#123movies #fmovies #putlocker #gomovies #solarmovie #soap2day Watch Full Movie Online Free – A woman secretly witnesses the murder of her blind date for the evening by a top Mafia boss. She immediately goes into hiding without informing the authorities. When they finally catch up with her, she is unwilling to testify to what she has seen, but the Mafia are on her trail. Accompanied by a deputy district attorney, the woman boards a train travelling through a remote part of Canada. The Mafia know him but they have never seen her.
Plot: An L.A. District Attorney attempts to take an unwilling murder witness back to the United States to testify against a top-level mob boss. Frantically attempting to escape two deadly hitmen sent to silence her, they board a Vancouver-bound train only to discover that the killers are onboard with them. For the next 20 hours, as the train hurls through the beautiful but isolated Canadian wilderness, a deadly game of cat and mouse ensues in which their ability to tell friend from foe is a matter of life and death.
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|6.6/10 Votes: 8,811|
|6.4 Votes: 121 Popularity: 8.563|
“You know what I like about you? You’re TALL.”
Gene Hackman is razor-sharp and in fine form here as a Deputy District Attorney who accompanies frightened murder witness Carol Hunnicutt (Anne Archer) on an eventful train ride through the wilds of British Columbia. You see, Carol had watched from the bathroom while mobster Leo Watts (Harris Yulin) and one of his many henchmen (Canadian character actor Nigel Bennett) rubbed out her blind date (the too briefly seen J.T. Walsh). Caulfield (Hackman) tracks Carol down, but these many henchmen are right on their heels, and turn up on the train. Said goons are confident that it’s only a matter of time before they find her, although one supposed thing that Caulfield and Carol have in their favour is that the bad guys don’t know what she looks like.
Veteran filmmaker Peter Hyams, well known for diversions like “Capricorn One” and “2010” remakes the 1952 film noir classic with surprisingly engaging results. It doesn’t quite have the same stark atmosphere, or sense of menace, but it still displays some genuine tension, has some terrific action set pieces (especially on top of and outside the train), and also has some pretty amusing dialogue by Hyams. Hyams, who’s served as his own cinematographer since the early 80s, does tend to under light scenes at times, a common element in his work. But he gives it some great pace; even though this version runs about 25 minutes longer than the 1952 one, it doesn’t meander and gives us a number of compelling scenes. Particularly strong are conversations between Hackman and James B. Sikking (a regular in Hyams’ filmography), who plays one of the goons, and between Hackman and Archer. The latter does a wonderful job of humanizing her, since it is possible that some people might not find her sympathetic enough before that point.
Hackman is always fun to watch, and he makes for a solid hero. Archer is a delight, as usual. J.T. Walsh has one of *his* most sympathetic roles in a movie (he was often relegated to sleazy, white-collar criminal types), and he of course is great. So is M. Emmet Walsh, even if he’s also under utilized as the detective who accompanies Caulfield to Carols’ hideout.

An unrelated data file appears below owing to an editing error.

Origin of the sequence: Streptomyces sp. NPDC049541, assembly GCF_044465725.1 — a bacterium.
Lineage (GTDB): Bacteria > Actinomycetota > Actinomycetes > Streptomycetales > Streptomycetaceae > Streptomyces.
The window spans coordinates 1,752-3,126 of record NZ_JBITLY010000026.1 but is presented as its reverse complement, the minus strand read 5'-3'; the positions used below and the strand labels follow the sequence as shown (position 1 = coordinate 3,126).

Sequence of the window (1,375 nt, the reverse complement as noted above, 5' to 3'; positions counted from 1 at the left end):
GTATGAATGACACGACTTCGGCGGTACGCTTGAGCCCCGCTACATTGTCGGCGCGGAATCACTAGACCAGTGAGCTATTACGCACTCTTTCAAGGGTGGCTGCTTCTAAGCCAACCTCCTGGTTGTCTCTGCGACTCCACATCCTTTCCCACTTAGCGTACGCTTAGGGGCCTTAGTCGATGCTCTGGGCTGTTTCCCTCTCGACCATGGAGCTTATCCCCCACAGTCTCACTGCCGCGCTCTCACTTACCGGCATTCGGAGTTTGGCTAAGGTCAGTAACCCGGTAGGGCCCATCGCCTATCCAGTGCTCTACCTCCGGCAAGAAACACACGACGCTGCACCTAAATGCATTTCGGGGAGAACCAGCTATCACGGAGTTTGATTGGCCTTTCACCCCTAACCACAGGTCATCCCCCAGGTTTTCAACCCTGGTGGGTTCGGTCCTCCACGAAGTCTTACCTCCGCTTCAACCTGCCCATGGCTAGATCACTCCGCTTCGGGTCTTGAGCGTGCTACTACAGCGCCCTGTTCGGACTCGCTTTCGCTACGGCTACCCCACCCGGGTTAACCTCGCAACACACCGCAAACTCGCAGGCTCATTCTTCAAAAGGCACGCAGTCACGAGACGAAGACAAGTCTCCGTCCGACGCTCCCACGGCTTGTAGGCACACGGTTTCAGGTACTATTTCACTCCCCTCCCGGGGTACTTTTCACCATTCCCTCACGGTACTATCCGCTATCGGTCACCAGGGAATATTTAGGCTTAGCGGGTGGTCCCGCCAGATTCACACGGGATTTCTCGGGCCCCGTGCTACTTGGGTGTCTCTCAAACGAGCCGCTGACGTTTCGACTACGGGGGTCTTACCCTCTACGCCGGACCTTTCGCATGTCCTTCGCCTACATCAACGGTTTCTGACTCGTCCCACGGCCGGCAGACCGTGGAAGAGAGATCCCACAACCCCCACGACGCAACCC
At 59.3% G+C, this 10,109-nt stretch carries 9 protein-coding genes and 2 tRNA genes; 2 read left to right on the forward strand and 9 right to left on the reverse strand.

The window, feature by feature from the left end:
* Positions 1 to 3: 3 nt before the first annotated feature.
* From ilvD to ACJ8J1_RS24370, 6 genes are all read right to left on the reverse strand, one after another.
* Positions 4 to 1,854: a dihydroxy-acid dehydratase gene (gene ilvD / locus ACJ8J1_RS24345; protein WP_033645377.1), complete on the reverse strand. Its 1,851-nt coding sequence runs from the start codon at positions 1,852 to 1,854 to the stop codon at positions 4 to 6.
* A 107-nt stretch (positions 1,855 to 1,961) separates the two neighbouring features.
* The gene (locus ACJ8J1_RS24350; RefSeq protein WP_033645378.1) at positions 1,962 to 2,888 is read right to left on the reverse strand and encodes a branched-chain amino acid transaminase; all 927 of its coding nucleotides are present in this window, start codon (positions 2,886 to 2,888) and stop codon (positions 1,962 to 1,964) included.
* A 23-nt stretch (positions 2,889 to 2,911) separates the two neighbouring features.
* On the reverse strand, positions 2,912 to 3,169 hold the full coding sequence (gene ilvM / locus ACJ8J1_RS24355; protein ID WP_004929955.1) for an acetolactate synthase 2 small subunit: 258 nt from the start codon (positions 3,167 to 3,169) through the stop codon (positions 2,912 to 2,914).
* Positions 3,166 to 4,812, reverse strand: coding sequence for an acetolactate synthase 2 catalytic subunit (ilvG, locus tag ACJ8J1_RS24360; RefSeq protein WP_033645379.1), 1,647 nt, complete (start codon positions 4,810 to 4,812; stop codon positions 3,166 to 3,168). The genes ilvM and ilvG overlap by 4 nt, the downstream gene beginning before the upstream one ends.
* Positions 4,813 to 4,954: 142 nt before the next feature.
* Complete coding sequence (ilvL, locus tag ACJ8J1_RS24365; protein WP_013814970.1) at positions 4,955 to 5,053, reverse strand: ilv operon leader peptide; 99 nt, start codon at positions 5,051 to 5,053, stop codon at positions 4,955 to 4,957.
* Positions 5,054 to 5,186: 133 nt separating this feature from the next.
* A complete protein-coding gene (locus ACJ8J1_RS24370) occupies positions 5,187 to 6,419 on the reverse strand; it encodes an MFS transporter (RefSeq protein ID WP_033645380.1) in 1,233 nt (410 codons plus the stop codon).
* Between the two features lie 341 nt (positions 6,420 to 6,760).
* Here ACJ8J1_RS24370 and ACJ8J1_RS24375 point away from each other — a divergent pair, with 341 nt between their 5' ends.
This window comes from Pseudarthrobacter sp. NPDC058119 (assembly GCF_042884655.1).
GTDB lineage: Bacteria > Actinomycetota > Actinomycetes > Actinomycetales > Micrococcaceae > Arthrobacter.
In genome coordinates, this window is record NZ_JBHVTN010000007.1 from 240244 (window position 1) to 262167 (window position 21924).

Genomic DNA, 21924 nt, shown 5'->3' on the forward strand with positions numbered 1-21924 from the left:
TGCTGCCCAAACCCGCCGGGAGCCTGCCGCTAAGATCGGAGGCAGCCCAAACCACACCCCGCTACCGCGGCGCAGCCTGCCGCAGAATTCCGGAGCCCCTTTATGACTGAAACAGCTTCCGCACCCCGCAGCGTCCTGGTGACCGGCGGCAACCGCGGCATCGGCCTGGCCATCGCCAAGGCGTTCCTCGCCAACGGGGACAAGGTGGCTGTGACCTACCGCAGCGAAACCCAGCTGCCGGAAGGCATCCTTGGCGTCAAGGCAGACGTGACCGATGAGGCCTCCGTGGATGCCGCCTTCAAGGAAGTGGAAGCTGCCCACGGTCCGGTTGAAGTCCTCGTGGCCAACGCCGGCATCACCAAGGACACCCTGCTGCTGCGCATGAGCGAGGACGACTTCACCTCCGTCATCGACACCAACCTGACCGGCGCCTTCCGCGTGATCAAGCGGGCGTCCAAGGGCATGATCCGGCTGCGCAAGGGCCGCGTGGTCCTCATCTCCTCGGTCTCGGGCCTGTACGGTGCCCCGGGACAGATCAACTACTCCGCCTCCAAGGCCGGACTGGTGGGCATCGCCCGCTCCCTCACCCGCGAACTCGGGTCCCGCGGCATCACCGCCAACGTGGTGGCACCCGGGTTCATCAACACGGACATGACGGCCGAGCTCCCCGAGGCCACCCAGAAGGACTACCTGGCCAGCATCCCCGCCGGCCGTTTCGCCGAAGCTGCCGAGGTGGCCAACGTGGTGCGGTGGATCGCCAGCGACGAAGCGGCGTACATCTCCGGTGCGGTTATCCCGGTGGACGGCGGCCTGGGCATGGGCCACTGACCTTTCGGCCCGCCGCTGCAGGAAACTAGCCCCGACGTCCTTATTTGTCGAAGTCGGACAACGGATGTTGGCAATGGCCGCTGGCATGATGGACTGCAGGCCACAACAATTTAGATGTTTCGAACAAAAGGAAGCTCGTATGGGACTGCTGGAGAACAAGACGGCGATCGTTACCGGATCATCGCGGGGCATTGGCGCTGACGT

Ultimately, this movie version doesn’t pull off its twists as well as the 1952 version, but it has enough entertainment value to make it well worth a viewing.
Eight out of 10.
Narrow Margins and Wide Loads.
Director and writer Peter Hyams took the bold decision to reimage one of the best film noir crime pictures of the 1950s, and all things considered it’s not half bad. Without getting close to the greatness of Richard Fleischer’s 1952 claustrophobic suspenser that is.
Having Gene Hackman and Anne Archer heading up your two principal characters is a good foundation. As the district attorney employee and witness to a mob killing respectively, both actors come up trumps for their director as they are thrust into a game of cat and mouse aboard a speeding train. As the Canadian wilderness outside the train’s windows soothes the eyes, the cramped interiors make for good suspense as Hackman plays the calm to Archer’s panic.
There’s nothing new here in terms of thriller conventions, and the pitfalls and familiarity of the plot’s ideas keep it from hitting better heights: people still do dumb things – important details are all too quickly swept aside – laws of gravity non existent and etc. But refreshingly Hyams resists the chance to insert a cloying romance, while his staging of suspense scenes are very well handled. But of course he’s got Hackman being as cool as a cucumber… 6.5/10
Original Language en
Runtime 1 hr 37 min (97 min)
Genre Action, Crime, Thriller
Director Peter Hyams
Writer Peter Hyams, Earl Felton, Martin Goldsmith
Actors Gene Hackman, Anne Archer, James Sikking
Country United States
Awards 1 nomination
Production Company N/A
Sound Mix Dolby SR (35 mm prints), 70 mm 6-Track (70 mm prints)
Aspect Ratio 2.20 : 1 (70 mm prints), 2.39 : 1
Camera Panavision Panaflex Platinum, Panavision E-Series Lenses
Laboratory Technicolor, Hollywood (CA), USA (color)
Film Length 2,666 m (Sweden)
Negative Format 35 mm
Cinematographic Process Panavision (anamorphic)
Printed Film Format 35 mm (Eastman 5384), 70 mm (blow-up) (Eastman 5384)